Storm events alter marine snow fluxes in stratified marine environments

Ruhl, S and Moller, KO 2024 Storm events alter marine snow fluxes in stratified marine environments. Estuarine, Coastal and Shelf Science, 302. 108767.

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Marine snow is an important part of the biological pump and marine food web, and although previous research has provided a thorough understanding of the underlying mechanisms of marine snow dynamics in general, there is still a knowledge gap concerning extreme conditions, such as storm events. Storms are predicted to increase in magnitude and frequency in the future, and could potentially have a large impact on marine snow dynamics. For these reasons, we assessed the effects of storm events on marine snow dynamics in the Baltic Sea, an area chosen due to its well-studied and stable stratified conditions outside of meteorologically extreme events. The combination of in-situ imaging and biogeochemical environmental data from three different years facilitates an assessment of storm event impacts, while simultaneously excluding the possibility that patterns in particle distribution and abundances were due to other environmental influences. The results show that extreme meteorological events such as storms can increase the abundance of marine snow in stratified marine environments by a factor of 10 or more. The particles are distributed more widely and are larger, brighter, rounder and less complexly shaped. In non-extreme conditions, particles have been observed to deposit along the density gradients in thin-layer aggregations. This study indicates that storms can episodically disrupt these formations, thereby altering vertical flux and export potentials across stratification boundaries. In addition, we observed that marine snow abundances are drastically higher in the aftermath of storm events than under calm conditions, potentially due to the disaggregation of larger particles and lateral import of resuspended matter from shallower areas. In light of the increased frequency and magnitude of storms in the future due to climate change, our findings indicate that marine snow dynamics in stratified environments might be altered permanently.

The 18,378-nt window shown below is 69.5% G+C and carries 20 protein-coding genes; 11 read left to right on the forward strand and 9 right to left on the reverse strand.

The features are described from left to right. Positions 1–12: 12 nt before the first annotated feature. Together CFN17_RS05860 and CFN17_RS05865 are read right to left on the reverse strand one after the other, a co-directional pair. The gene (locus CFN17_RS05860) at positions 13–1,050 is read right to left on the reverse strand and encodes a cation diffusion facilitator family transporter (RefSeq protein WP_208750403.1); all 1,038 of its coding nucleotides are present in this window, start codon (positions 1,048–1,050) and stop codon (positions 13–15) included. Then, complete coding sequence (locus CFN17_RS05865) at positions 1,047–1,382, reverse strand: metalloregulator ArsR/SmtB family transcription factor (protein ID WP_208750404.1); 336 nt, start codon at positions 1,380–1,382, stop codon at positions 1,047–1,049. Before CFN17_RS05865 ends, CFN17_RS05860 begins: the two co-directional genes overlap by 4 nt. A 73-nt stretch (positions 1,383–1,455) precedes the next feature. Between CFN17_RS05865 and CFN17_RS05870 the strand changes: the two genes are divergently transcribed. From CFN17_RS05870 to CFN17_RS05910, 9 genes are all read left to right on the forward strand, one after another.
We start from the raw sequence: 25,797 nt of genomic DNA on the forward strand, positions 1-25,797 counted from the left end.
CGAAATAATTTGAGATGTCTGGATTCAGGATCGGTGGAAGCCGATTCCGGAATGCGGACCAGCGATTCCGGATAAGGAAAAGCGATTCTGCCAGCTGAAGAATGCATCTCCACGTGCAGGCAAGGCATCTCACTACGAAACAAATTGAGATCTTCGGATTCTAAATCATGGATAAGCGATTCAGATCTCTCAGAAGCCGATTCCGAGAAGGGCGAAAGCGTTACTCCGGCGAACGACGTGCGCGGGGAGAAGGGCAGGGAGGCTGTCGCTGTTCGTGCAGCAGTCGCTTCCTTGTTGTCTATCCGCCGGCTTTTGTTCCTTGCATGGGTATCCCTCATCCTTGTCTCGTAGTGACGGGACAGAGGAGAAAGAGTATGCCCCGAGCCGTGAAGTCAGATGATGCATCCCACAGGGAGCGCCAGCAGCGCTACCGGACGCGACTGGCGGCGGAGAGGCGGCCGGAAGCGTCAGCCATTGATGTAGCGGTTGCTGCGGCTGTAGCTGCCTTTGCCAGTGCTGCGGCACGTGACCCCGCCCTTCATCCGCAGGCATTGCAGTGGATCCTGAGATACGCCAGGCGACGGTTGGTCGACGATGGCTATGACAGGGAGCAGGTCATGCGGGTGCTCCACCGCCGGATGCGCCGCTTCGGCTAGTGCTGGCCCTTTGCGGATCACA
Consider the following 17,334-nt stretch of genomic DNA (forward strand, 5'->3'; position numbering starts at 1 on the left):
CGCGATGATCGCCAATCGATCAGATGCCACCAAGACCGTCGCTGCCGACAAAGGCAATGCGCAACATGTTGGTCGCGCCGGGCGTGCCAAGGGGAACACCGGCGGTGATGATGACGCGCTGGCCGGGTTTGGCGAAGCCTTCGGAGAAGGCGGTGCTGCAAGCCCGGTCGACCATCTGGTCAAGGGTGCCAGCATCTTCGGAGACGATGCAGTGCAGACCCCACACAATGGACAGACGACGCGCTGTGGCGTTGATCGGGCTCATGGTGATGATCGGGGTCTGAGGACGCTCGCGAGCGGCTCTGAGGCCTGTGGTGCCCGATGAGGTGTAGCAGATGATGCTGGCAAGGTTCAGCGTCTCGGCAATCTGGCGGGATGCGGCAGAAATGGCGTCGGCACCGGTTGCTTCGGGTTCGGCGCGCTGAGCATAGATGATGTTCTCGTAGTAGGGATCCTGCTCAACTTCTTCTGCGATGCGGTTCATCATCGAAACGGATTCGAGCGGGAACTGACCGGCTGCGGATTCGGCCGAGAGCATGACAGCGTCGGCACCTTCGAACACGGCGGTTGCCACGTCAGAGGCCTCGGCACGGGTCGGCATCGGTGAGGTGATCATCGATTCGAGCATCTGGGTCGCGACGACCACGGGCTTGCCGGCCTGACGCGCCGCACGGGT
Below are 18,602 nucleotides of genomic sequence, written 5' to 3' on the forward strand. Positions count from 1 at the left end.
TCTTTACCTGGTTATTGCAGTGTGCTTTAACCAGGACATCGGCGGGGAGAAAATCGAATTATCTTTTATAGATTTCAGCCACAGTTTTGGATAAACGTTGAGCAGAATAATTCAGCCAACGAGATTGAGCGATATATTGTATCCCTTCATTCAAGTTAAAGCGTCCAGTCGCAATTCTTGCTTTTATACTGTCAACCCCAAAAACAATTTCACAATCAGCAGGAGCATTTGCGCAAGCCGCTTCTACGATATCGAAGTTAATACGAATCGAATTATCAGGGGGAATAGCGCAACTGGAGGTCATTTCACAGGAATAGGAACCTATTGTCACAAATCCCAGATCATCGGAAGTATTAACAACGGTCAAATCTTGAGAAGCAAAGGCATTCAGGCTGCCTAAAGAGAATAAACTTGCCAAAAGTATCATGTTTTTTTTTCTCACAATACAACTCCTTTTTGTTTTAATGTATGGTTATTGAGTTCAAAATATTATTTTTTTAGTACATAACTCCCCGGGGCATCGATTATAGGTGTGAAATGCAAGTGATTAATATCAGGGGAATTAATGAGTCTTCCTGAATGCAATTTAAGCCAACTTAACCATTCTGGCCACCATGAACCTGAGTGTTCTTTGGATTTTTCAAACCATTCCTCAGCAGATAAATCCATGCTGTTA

Item Type: Publication - Article
Additional Keywords: AggregatesMarine snowPOCStormStratification
Divisions: Plymouth Marine Laboratory > Science Areas > Marine Ecology and Biodiversity
Depositing User: S Hawkins
Date made live: 29 Apr 2024 08:49
Last Modified: 29 Apr 2024 08:49

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